The Liberty Ships of World War II Turned the Tides of Fate
The Liberty Ships of World War II Turned the Tides of Fate

The Liberty Ships of World War II Turned the Tides of Fate

Larry Holzwarth - May 15, 2021

The Liberty Ships of World War II Turned the Tides of Fate
A Liberty ship disposed of by sale to Greek shipping magnates following the Second World War. Wikimedia

20. There are still some Liberty ships afloat, though only two are operational

In the spring of 1994, the SS Jeremiah O’Brien departed San Francisco and steamed via the Panama Canal to Great Britain. It had made the journey before. During World War II the Liberty ship made four round-trip crossings of the Atlantic in convoy, before remaining in British waters as part of the invasion of Normandy in 1944. The 1994 voyage was to commemorate the invasion, and Jeremiah O’Brien served as the only vessel present during the actual invasion and the 50th anniversary celebration of the landings. Following D-Day the ship made 11 cross channel trips, delivering supplies and equipment to the beacheads. It later served in the invasion of Southern France. It completed its war service in the Pacific and Indian Ocean theaters. Mothballed after the war, the ship sat idle for decades.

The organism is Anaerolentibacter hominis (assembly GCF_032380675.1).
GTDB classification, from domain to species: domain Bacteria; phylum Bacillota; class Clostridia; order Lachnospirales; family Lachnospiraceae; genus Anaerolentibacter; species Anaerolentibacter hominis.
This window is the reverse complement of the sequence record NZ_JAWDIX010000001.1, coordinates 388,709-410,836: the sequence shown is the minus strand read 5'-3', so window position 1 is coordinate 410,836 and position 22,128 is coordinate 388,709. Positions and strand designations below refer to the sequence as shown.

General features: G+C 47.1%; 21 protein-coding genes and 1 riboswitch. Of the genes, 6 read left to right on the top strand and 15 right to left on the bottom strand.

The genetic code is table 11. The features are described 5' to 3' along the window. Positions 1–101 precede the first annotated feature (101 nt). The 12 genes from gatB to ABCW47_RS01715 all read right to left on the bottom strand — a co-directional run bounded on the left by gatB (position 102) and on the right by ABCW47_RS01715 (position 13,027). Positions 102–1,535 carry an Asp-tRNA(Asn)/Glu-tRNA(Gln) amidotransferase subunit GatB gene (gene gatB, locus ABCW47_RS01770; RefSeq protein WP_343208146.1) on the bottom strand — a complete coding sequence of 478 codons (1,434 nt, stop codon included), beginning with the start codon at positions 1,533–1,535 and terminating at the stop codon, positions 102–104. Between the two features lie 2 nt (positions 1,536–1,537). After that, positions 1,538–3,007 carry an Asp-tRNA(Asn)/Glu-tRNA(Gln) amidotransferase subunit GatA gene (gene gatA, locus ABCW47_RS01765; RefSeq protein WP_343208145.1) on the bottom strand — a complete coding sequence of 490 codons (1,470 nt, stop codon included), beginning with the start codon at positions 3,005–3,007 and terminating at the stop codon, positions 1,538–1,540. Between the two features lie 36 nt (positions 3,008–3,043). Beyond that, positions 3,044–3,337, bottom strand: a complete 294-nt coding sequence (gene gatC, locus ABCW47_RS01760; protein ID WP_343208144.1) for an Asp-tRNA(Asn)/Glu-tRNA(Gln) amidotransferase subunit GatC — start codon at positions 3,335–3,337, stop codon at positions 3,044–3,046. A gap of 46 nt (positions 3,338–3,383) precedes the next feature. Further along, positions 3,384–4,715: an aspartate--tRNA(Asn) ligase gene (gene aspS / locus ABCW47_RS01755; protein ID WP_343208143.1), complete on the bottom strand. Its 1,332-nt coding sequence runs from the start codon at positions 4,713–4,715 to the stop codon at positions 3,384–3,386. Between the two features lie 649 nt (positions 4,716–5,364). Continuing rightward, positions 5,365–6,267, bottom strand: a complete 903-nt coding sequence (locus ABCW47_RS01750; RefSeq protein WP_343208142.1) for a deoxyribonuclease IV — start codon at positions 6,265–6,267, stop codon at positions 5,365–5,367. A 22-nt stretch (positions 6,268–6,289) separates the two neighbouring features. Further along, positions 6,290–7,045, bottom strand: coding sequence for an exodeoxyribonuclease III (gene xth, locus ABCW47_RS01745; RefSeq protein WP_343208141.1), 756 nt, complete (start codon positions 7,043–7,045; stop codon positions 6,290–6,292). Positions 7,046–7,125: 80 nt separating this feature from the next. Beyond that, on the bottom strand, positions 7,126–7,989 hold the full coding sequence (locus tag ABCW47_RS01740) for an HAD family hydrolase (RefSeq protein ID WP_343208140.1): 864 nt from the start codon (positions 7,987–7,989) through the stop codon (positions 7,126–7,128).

In 1979 the National Liberty Ship Memorial purchased the vessel and restored it to its World War II configuration. Since the 1980s the ship has been based in San Francisco, and offers both tours of San Francisco Bay as well as ocean-going excursions to Pacific ports such as Seattle. The ship also offers dockside tours, with nearly all areas of the vessel open for public viewing and inspection. Another Liberty ship, SS John W. Brown, offers similar tours in the Chesapeake Bay region, operating from Baltimore. Together, John W. Brown and Jeremiah O’Brien are all that remain in operation, of the more than 2,700 Liberty ships built during the Second World War.

 

Where do we find this stuff? Here are our sources:

“World War Two Produced Shipbuilding Revolution”. Peter M. Tirschwell, The Journal of Commerce Online. June 2, 1994

“Liberty Ship”. Article, National Museum of the US Navy. Online

“Hugh Malzac: Captain, Victim, Survivor”. Philip Quarles, New York Public Radio. July 20, 2017. Online

“The Battle of the North Atlantic 1939-1943”. Samuel Eliot Morrison. 1947

“Savannah, Brunswick played an important role in Liberty ship construction”. Article, Georgia Ports. August 25, 2020. Online

“The Permanente Richmond Field Hospital”. Lincoln Cushing, Aboutkaiserpermanente.org. February 22, 2021.

“Liberty Ships”. Jim Fowlkes, NCPedia. 2006

“Troopships of World War Two”. Roland W. Charles. 1947

“Liberty ship SS Robert E. Peary built in 4 days, 15 hours, 29 minutes”. Article, USMM.org. Online

“Liberty Ships and Victory Ships, America’s Lifeline in War”. Article, National Public Service. December 1943

“Liberty Ship”. Historic Landmark Designation, American Society of Mechanical Engineers. September 18, 1984

“The Merchant Marine Were the Unsung Heroes of World War II”. William Geroux, Smithsonian Magazine. May 27, 2016

“Port Chicago Naval Magazine Explosion”. Article, Naval History and Heritage Command. Online

“Liberty Ships: World War II’s Beasts of Burden”. Jeff Markell, Professional Mariner Journal. February 28, 2007

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